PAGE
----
By Jack Forehand, CFA (@practicalquant)
When we started our podcast, Excess Returns, late last year, I was hoping we could create something that would be educational and informative for people who follow our content. I was hoping we could take some of the lessons we have learned in running quant models over the past decade and share them with other investors who are looking to learn and improve.
One of the biggest surprises for me in the first year of the podcast, though, is that the person who has learned the most about investing from the podcast likely isn’t one of the regular listeners who follow us. The person who has learned the most is likely me.
Our initial plan when we started the podcast was not to do outside interviews and to have the episodes be conversations between Justin and I about investing. But we realized the benefit of getting outside perspectives and we ended up doing 13 interviews in our first year. We were very lucky to get some of the smartest investors we know to talk to us about some of the most challenging topics in investing, and those interviews have both taught me new lessons and led me to rethink some of my long-held beliefs.
Since I have learned so much from these interviews, I wanted to use my article this week to look at some of the most important things I have learned.
Here are some of my favorite lessons, along with video clips from the specific portion of the interview where we discussed each topic.
 Corey Hoffstein – Questioning Your Beliefs is an Essential Part of Investing
We spoke to Corey, who is the founder of Newfound Research, about his excellent research paper, Liquidity Cascades. I have always been a big believer in Ben Graham’s idea that the market is a weighing machine over the long-term, even if it can be a voting machine in the short-term. But things like passive index flows and option dealer positioning may have fundamentally changed the way the market operates, which makes the path to the weighing machine a much rockier one. Corey explains the concept in the clip below.
 Tobias Carlisle – Value Investors Need to Get Used to Investing in Crises
When the COVID-19 crisis hit, my first reaction was questioning how we could rely on past fundamentals to help predict future stock performance when we have experienced such a major breaking point. But interviewing Toby helped me realize that value investors are always investing in stocks that are going through a crisis. Toby discusses this idea below.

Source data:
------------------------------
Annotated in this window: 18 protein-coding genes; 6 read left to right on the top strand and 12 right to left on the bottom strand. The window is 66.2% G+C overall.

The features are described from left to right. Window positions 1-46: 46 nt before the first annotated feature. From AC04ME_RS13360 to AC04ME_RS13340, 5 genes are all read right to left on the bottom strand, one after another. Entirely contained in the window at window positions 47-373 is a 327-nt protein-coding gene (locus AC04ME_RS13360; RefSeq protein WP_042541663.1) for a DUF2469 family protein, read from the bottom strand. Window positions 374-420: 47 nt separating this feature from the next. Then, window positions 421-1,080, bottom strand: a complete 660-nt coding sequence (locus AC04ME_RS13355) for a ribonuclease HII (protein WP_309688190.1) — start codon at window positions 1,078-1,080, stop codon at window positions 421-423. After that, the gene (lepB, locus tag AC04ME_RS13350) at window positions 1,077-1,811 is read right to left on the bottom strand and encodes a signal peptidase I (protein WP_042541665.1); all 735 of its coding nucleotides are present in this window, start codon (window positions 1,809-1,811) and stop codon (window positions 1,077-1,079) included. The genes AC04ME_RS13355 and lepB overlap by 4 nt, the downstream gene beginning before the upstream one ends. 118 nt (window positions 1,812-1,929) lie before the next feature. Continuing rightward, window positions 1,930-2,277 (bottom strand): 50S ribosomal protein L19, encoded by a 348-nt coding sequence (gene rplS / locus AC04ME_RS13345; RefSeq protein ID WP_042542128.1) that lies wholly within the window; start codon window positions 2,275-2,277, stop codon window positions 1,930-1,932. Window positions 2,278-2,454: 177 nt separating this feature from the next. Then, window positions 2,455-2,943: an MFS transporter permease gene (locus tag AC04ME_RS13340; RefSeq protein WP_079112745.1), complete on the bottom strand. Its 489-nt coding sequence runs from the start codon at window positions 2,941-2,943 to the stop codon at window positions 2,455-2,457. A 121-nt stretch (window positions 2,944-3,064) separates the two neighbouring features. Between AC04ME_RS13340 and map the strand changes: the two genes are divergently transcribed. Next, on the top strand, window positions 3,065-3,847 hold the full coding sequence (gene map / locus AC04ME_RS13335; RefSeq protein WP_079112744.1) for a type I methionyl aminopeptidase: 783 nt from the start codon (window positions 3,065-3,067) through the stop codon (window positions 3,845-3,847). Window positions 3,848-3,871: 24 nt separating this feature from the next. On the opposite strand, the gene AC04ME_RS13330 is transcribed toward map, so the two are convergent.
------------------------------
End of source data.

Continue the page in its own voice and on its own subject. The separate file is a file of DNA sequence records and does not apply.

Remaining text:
Wes Gray – There is No One Right Way to Build a Factor-Based Strategy
I have always been a believer in value composites. I like the idea of not betting on any individual value factor and spreading my bets. You won’t do as well as the best performing factor that way, but you also won’t perform as poorly as the worst one. But Wes explained in our interview with him why the benefits of a value composite may have more to do with quality than using multiple factors.
 Kai Wu – The New Economy Requires Changes in the Way We Value Companies
It is easy to try to write off the outperformance of growth stocks in the past decade as just another example of a bubble that will eventually pop. It is also easy to just attribute it to Technology outperforming every other sector. But using standard fundamentals to value disruptive companies with significant intangible assets can lead you to miss the major differences in how these companies work relative to traditional firms. And disruption is occurring in many more places than just technology so just focusing on the outperformance of technology misses a broader issue. In this excerpt from our interview, Kai explains why.
 Jim O’Shaughnessy – Parenting is About Raising Good Adults
Our most viewed podcast of the year was with Jim O’Shaughnessy of O’Shaughnessy Asset Management. Jim offered many great investing lessons in the interview, but my favorite part had nothing to do with investing. Jim has successfully raised three children who have gone on to pursue very diverse paths in life, and he shared his most important lessons from that with us. Here is Jim talking about his idea of focusing on raising good adults.
Thank you to everyone who took at time to listen to our podcast this year. I hope you learned as much from it as I did. I look forward to more lessons in 2021.
Jack Forehand is Co-Founder and President at Validea Capital. He is also a partner at Validea.com and co-authored “The Guru Investor: How to Beat the Market Using History’s Best Investment Strategies”. Jack holds the Chartered Financial Analyst designation from the CFA Institute. Follow him on Twitter at @practicalquant.